One thing working nights meant was a lot of time sitting around looking for things to do. I spent some of that time reading. I tried reading a book that was somewhat deep and philosophical and my brain just didn’t want to function in that capacity at two in the morning. I needed something lighter.
Stephanie Plum was a lingerie buyer for local department store who’s mob connections were exposed and she’s now out of a job and getting desperate. She visits her cousin Vinnie, who reluctantly gives her a job as a bounty hunter at his bail-bondsman business. Her first case is the pursuit of an old neighborhood friend with whom she once had a fling, Joe Morelli.
Morelli is a cop who was arrested for shooting an unarmed man while off-duty. He’s skipped on his bail, but he’s still hanging around Trenton. It doesn’t take much for Stephanie to find him. However, she does seem to have a problem hanging onto him and turning him in. As the story unfolds around them, it soon becomes apparent that there’s more to Morelli’s case than meets the eye.
One for the Money is told in the first-person from Stephanie’s perspective. This is interesting because while I felt like I had a good insight into what was going on in her mind, it’s somewhat lacking with the other characters. This has the effect to a certain extent of putting the reader in Stephanie’s shoes, and it works quite well for the story. In particular, I liked her perspective in certain situations, such as when she’s dealing with the mother of the fugitive she’s pursuing.
It’s not as if One for the Money is completely action-driven, which is something I’ve seen happen in other books written in the first person. Stephanie describes the world she inhabits so well. Trenton, New Jersey comes off much the same way I think of certain areas of Queens, New York, and I am sure other people who have grown up in similar urban areas will relate to it as well. The neighborhood is funny with it’s characters who inhabit it, as Stephanie continually dodges issues from her past, copes with her worrying parents and grandmother with no sense of fashion, and tries to get back on her feet financially.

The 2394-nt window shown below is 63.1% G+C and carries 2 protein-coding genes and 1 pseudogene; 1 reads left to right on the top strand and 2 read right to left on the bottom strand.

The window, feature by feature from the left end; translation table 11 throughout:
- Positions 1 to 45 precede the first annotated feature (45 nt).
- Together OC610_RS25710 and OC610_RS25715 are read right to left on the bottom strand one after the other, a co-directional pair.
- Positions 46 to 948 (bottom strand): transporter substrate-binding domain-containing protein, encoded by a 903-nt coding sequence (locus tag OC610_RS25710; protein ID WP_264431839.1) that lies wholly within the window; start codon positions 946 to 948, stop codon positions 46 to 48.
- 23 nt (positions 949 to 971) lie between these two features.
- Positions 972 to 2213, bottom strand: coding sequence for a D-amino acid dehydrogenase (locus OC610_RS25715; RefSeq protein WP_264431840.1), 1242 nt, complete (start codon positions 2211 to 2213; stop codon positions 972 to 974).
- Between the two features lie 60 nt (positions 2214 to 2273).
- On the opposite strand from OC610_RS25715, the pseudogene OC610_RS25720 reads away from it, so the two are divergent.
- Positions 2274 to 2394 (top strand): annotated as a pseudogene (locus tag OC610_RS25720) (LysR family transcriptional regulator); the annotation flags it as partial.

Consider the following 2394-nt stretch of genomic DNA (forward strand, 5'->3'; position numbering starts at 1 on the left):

Along the way, Evanovich brings in interesting characters. In addition to Stephanie and Morelli, there’s Ranger. He works for Stephanie’s cousin and seems to be a bit of a renegade in his own right. Stephanie continually turns to him for help as she’s the novice and it feels like there’s the possibility of chemistry between the two. There’s Benitez, a Mike Tyson-like boxer with many of the same issues Tyson was known for in his early career. I had to wonder if part of this story wasn’t inspired by some of what transpired about the former champion. Each character seems to stand out in it’s own right and make the portrait of this corner of Trenton seem all the more eclectic. There are some I’m looking forward to seeing in the future in the series, as I understand it’s up to twelve books at the current time.
I found One for the Money to be a good read for a time when I didn’t want to read something too deep. It’s fun and suspenseful at times. I was curious to see how the storyline would play out and if Stephanie would manage to get her man and collect the bounty, or surrender to his charms as she had in the past. It’s not a great mystery, but because the characters are interesting and colorful, it makes a pleasant read. I figured out what was probably going to happen about halfway through, but it didn’t stop me from enjoying the book as a whole.
One for the Money would make great summer reading as well. It’s something I could put down and pick up as the situation warranted it. It’s nothing deep, but then there are times when that is perfect and two in the morning is a perfect time for some entertaining fluff.
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